Indians in Sri Lanka

Indians in Sri Lanka
Regions with significant populations
Tamil · Sinhala · Malayalam · Telugu
Hinduism · Roman Catholicism · Anglicanism · Baptism · Methodism
Related ethnic groups
Tamil people · Sri Lankan Tamils

Indians in Sri Lanka refer to Indians or people of Indian ancestry living in Sri Lanka, such as the Indian Tamils of Sri Lanka.


Indian traders have been visiting and settling down in Sri Lanka for more than 2,500 years, Colombo Chetties are descendants of traders who had come to Sri Lanka during the Portuguese colonial era since 1505 CE. Sri Lankan monarchs have used the services of South Indian labor since centuries BCE. According to the primary source Mahavamsa, number service groups from Pandyan kingdom in present-day Tamil Nadu accompanied the settlement of Anuradhapura by Prakrit speakers. There is epigraphic evidence of traders and others self identifying as Damelas or Damedas (Sinhala and Sinhala prakrit for Tamils) in Anuradhapura and other areas of Sri Lanka as early as 2nd century BCE. The idea of looking upon the Demedas as aliens was not prevalent in the Early Historical Period.[1]

Ethnic groups

Indian Tamils of Sri Lanka

Indian Tamils of Sri Lanka are Tamil people of Indian origin in Sri Lanka. They are partly descended from workers sent from South India to Sri Lanka in the 19th and 20th centuries to work in coffee, tea and rubber plantations. Some also migrated on their own as merchants and as other service providers. These Tamil-speakers mostly live in the central highlands, also known as the Malayakam or Hill Country yet others are also found major urban areas and in the Northern province. Although they are all termed as Tamils today, some have Telugu and Malayalee origins as well as diverse South Indian caste origins. They are instrumental in the plantation sector economy of Sri Lanka. In general socio economically their standard of living is below that of the national average. In 1964 a large percentage were expatriated back to India but left a considerable number as stateless people. By 1990’s most of these have been given Sri Lankan citizenship. Most are Hindus with a minority of Christians and Muslims amongst them. Politically they are supportive of trade union derived political parties that have supported most of the ruling coalition since the 1980s.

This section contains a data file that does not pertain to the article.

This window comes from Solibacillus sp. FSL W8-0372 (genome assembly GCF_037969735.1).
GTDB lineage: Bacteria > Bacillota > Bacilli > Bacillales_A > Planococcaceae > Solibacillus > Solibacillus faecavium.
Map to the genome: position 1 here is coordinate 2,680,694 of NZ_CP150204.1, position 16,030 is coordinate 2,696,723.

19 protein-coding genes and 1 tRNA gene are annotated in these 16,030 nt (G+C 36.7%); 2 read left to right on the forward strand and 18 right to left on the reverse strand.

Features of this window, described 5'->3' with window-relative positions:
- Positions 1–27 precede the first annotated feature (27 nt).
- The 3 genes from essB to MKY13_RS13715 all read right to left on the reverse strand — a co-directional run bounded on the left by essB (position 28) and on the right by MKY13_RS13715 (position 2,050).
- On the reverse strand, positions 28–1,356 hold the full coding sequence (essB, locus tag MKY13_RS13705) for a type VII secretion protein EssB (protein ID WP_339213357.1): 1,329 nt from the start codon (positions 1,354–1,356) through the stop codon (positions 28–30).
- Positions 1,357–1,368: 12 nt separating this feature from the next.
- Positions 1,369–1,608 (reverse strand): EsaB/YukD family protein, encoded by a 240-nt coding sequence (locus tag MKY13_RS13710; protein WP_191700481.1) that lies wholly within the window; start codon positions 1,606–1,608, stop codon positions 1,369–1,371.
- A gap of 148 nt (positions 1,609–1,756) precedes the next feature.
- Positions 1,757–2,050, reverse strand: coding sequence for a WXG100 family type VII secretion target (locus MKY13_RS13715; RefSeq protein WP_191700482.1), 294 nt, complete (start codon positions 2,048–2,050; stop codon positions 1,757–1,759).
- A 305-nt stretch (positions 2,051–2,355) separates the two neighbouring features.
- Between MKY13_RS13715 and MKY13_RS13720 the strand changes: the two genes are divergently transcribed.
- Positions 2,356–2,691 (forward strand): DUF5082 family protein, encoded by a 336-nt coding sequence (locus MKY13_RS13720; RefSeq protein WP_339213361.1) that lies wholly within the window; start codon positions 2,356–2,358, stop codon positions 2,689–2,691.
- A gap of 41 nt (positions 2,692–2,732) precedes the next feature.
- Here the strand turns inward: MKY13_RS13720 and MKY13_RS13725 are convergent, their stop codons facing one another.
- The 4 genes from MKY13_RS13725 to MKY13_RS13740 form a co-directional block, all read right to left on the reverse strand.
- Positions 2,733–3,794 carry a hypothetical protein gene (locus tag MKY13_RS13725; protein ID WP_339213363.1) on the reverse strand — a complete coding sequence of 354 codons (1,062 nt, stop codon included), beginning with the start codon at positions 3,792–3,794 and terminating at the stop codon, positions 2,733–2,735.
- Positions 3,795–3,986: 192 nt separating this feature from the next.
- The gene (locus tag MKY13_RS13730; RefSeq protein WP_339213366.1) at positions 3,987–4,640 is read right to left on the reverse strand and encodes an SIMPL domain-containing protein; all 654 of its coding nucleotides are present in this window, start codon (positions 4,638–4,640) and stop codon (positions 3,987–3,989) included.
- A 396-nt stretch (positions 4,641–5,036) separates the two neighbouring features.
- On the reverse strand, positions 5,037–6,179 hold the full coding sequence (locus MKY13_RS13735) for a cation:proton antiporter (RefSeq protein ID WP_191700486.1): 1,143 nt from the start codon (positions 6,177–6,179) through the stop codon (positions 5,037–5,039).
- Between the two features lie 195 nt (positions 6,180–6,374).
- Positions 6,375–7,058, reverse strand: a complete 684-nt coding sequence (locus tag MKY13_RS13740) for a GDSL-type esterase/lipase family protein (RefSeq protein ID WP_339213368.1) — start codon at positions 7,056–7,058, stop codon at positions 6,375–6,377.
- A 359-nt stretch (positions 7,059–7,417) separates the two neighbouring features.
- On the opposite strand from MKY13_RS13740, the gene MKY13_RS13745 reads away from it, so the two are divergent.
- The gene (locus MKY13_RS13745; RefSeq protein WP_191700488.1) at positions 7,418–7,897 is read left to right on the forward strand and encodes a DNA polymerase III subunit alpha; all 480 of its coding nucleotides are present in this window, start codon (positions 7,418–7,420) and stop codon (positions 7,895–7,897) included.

Indian Moors

Main article: Indian Moors

Before the 1911 Ceylon Census Moors in Sri Lanka were counted as one. From the census onwards they were divided into Indian Moors and Sri Lankan Moors. Indian Moors were brought to Sri Lanka for the same reasons as the Indian Tamils, as labourers to the plantations. In 1971 Indian Moors numbered 29,416 declining from 55,400 in 1963. Their decline was partly due to returning to India and some declaring themselves and being enumerated as Sri Lankan Moors. Indian Moors were mostly found in the Colombo and Kandy Districts.[2]

Sri Lankan Chetty

Main article: Sri Lankan Chetty